The previous record holder was the Naga Viper pepper, which was recorded having only 1.38m Scoville heat units. Generally anything above 1m is considered dangerous to consume raw.
The Australian-grown pepper is a third hotter than the Bhut Jolokia, which is 400 times stronger than Tabasco sauce and hits Tesco’s British stores this week.
With its origins in Trinidad and Tobago, the scorpion pepper component of the Butch T has led to the Trinidadian Caribbean Agricultural Research and Development Institute (Cardi) looking to retrieve the rights to claim the chilli as its own.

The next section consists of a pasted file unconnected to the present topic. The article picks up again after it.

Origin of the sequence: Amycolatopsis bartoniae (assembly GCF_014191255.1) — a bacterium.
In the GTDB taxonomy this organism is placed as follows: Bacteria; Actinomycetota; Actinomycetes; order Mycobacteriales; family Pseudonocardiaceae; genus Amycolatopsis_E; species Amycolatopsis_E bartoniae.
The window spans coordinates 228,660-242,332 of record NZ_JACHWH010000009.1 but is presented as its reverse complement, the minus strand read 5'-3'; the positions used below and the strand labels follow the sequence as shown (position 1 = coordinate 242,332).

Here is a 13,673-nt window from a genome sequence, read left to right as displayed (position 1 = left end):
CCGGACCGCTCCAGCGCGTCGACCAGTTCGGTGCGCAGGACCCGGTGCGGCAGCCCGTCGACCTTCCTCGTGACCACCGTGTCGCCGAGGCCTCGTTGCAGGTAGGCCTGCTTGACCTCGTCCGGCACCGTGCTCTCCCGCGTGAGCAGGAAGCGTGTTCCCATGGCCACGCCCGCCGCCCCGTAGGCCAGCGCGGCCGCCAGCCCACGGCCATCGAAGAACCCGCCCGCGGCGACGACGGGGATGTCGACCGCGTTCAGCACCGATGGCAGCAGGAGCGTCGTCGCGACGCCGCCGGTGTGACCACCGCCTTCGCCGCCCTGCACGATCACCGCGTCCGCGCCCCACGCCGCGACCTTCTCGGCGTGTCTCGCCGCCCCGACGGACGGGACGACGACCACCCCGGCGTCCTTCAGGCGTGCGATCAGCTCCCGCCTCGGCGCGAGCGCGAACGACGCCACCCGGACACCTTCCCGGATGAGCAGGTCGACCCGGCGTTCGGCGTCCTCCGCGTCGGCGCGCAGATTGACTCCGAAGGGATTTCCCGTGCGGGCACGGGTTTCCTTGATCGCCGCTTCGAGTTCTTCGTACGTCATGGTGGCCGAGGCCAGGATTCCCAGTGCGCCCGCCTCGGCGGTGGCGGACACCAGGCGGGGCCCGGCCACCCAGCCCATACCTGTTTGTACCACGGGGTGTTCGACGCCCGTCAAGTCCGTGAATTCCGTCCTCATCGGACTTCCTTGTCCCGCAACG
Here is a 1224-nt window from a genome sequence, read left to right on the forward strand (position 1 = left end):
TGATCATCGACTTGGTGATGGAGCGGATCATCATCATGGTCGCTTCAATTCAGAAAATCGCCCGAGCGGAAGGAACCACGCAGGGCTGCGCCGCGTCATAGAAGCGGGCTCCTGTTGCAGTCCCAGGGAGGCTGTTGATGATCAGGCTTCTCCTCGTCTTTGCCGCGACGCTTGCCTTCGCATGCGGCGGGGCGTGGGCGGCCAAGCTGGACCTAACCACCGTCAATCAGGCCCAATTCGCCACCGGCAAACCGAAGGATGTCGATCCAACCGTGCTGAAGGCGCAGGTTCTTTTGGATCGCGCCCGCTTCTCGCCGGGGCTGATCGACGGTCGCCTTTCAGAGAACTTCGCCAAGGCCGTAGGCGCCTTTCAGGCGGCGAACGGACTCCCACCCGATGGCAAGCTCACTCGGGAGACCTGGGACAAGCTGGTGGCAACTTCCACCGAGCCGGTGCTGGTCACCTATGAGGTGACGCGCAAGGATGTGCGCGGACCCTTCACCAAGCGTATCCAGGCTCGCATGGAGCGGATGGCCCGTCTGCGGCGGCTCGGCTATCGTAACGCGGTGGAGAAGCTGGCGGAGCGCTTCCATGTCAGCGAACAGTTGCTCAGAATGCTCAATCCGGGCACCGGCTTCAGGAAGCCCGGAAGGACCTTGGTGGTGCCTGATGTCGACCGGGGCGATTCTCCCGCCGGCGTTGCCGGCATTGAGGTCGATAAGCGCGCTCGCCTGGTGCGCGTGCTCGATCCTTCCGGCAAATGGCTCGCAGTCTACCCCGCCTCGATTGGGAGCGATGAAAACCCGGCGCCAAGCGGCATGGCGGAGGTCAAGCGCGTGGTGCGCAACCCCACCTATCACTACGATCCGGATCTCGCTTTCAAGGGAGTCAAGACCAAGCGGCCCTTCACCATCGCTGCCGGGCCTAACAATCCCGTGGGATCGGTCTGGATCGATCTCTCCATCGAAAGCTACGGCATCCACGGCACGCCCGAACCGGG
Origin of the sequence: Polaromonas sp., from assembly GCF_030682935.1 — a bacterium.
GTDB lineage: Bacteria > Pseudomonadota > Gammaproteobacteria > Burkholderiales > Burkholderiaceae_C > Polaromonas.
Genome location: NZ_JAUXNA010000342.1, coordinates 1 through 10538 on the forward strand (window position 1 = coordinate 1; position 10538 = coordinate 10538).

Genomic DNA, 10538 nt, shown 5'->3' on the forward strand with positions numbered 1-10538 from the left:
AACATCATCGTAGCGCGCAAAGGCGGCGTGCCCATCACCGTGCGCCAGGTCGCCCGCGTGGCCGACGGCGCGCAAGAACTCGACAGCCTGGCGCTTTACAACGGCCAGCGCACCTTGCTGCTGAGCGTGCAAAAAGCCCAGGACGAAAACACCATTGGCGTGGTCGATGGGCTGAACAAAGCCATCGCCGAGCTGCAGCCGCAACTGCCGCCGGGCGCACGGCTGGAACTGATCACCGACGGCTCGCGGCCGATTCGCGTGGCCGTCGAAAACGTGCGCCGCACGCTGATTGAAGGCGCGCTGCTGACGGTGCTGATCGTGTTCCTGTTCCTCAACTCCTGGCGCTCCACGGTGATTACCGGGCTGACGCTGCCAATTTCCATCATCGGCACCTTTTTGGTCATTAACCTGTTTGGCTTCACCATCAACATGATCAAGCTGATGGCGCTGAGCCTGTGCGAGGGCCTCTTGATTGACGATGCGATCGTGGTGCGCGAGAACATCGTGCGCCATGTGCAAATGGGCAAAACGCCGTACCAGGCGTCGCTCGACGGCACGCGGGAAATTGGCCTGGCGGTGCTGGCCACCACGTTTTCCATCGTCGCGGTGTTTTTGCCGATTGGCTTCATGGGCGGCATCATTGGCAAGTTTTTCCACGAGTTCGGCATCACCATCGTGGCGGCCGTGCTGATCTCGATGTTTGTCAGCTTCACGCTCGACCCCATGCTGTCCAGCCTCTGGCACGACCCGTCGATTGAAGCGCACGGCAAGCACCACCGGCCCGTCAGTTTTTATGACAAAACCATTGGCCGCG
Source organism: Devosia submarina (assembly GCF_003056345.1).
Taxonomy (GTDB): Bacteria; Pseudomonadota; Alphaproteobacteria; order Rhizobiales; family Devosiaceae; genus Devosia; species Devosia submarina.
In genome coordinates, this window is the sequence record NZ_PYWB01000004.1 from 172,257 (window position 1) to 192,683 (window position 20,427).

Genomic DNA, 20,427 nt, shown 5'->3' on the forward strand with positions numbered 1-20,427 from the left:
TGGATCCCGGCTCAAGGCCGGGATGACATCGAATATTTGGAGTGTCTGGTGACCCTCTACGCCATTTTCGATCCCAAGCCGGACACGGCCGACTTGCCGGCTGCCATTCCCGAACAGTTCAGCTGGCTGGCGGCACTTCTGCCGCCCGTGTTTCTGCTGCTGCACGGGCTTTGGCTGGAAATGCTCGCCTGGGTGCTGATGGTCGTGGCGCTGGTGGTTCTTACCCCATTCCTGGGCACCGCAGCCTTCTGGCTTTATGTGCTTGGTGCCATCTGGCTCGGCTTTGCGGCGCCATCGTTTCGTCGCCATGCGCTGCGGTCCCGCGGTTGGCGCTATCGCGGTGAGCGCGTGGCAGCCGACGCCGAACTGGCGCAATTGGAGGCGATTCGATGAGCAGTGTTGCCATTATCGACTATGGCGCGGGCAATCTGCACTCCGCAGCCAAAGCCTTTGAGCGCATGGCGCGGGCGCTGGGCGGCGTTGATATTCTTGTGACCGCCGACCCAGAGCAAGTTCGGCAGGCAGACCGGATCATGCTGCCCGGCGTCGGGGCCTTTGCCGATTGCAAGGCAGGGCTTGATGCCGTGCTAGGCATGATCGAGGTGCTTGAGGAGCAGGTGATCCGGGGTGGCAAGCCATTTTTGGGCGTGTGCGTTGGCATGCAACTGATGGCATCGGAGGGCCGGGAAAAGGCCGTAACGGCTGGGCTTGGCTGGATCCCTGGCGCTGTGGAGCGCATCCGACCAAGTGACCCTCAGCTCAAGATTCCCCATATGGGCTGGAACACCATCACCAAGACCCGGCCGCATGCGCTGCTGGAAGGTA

Butch Taylor, owner of Zydeco Hot Sauce, spent years genetically engineering peppers - catching the attention of Neil Smith from the Hippy Seed Company in Australia.
Smith asked Taylor for the hybrid seeds, and gave them to Marcel de Wit, who began growing them enthusiastically.
After testing the spice levels of the fully-grown chillis, the Hippy Seed Company sent them off to the Guinness World Records.
In his submission Mr Smith related the sensation of eating the chilli to having 'a soldering iron on my tongue and throat'.